Guilty verdict in 'Kensington Strangler' trial

Pictured: Antonio Rodriguez, who was formally charged on January 20, 2011 with three murders connected to the so-called 'Kensington Strangler.' He was arrested on January 17, 2011, just minutes after police publicly identified him as a person of interest in the case.

August 16, 2012 3:39:02 PM PDT
The man accused of being the 'Kensington Strangler' has been convicted of strangling three women during sex and will serve three consecutive life sentences.

Prosecutors did not seek the death penalty against 23-year-old Antonio Rodriguez, who has a history of mental illness.

Police used DNA to identify Antonio Rodriguez as the suspect after the slayings terrorized the gritty Kensington neighborhood in late 2010. Crime-scene photos presented during the non-jury trial Tuesday show a condom he allegedly left behind.

In his January 2011 statement, Rodriguez acknowledged that he used a condom with the last victim because he knew police were on the hunt for the feared strangler. Rodriguez also told police the first death was accidental during rough sex, but said he purposely choked the other two women as they fought him.

The victims, all struggling with drug addiction, died within blocks of each other. Rodriguez told police they were "working" or available for sex. Each was found semi-nude.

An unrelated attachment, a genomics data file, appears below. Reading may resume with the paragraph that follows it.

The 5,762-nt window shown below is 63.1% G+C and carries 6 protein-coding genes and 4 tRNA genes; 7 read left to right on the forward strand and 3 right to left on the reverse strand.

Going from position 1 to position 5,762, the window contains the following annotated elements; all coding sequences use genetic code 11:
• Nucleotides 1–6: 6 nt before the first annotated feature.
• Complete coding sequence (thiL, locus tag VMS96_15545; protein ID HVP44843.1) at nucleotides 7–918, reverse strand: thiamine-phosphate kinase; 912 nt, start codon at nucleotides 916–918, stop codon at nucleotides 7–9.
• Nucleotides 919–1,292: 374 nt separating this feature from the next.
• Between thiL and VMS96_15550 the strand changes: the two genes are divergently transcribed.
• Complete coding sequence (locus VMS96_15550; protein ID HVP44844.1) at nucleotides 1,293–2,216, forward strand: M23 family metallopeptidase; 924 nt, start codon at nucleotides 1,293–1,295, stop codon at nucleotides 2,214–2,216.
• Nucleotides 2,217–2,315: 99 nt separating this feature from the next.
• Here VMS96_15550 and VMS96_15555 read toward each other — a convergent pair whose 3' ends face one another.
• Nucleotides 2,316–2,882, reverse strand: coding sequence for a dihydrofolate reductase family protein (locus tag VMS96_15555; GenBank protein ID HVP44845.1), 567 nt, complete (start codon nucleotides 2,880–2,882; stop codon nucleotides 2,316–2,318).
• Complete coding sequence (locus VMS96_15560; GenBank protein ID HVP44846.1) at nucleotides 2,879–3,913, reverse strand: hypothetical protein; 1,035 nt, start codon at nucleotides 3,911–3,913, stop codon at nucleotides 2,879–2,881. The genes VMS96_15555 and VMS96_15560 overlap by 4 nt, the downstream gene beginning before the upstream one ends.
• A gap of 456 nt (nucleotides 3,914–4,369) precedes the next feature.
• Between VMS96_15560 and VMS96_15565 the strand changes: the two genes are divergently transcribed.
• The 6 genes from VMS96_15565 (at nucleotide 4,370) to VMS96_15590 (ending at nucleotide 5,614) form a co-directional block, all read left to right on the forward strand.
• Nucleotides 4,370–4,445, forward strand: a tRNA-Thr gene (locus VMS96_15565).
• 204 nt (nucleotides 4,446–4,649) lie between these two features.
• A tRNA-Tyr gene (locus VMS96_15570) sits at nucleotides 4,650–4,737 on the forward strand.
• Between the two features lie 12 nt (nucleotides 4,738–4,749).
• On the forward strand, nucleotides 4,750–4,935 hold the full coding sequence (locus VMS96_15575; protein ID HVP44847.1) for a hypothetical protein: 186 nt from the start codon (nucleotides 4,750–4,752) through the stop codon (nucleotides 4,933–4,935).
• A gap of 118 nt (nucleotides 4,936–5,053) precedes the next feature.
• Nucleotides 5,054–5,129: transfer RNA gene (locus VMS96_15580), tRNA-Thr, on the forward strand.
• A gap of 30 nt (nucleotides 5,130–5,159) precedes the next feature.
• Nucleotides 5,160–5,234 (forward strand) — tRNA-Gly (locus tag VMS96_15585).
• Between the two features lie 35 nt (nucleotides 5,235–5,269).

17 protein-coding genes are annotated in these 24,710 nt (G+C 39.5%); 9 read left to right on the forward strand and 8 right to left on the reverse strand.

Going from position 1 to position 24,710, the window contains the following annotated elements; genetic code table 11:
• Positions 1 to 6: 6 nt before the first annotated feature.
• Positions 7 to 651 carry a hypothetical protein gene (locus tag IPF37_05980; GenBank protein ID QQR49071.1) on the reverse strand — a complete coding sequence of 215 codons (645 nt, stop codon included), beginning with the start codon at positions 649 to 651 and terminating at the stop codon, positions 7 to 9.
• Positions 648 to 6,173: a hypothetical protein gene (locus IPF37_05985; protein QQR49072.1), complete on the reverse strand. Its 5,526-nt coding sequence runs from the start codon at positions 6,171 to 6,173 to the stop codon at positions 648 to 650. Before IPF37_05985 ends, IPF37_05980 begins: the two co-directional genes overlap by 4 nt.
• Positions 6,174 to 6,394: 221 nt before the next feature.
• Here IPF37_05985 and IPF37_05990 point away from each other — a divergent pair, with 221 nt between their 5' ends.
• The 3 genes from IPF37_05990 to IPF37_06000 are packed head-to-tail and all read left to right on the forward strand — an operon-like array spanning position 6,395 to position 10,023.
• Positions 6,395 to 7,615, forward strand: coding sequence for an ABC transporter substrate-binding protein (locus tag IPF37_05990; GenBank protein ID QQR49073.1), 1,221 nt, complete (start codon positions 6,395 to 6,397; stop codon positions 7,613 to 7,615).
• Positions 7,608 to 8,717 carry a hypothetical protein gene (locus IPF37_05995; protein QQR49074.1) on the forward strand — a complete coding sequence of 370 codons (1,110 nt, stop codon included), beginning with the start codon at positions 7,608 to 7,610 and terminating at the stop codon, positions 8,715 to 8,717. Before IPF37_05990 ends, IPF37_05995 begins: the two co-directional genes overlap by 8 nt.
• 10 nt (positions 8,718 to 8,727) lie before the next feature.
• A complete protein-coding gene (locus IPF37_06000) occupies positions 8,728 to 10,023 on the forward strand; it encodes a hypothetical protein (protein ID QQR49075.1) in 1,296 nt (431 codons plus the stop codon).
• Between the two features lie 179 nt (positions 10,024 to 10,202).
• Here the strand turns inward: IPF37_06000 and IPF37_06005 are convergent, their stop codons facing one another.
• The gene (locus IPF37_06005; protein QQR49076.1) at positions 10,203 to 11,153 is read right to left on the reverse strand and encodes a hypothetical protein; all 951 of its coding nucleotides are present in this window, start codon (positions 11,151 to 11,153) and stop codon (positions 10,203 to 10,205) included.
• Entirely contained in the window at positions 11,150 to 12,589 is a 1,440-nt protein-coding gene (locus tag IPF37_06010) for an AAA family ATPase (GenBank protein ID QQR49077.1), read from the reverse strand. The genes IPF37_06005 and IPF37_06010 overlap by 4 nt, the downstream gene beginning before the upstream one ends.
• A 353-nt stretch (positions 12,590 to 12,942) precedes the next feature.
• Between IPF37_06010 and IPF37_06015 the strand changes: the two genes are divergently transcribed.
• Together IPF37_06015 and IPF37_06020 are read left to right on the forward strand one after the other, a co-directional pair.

Nursing student Elaine Goldberg of Philadelphia, 21, was found dead in an abandoned lot on Nov. 3. Nicole Piacentini, 35, of Philadelphia was found in a trash-strewn abandoned house on Nov. 13. Casey Mahoney, 27, of East Stroudsburg, was found dead on Dec. 15.

The spilled contents of one woman's purse included a flyer for a drug-treatment program and a message from a doctor that an unspecified test was negative.

Rodriguez waived his right to a jury trial. Neither side made opening statements. Without a jury, the trial moved swiftly before Common Pleas Judge Jeffrey Minehart. A series of crime-scene investigators testified.

The most graphic photographs were shown privately to the judge, presumably to spare the victims' family and friends in the courtroom.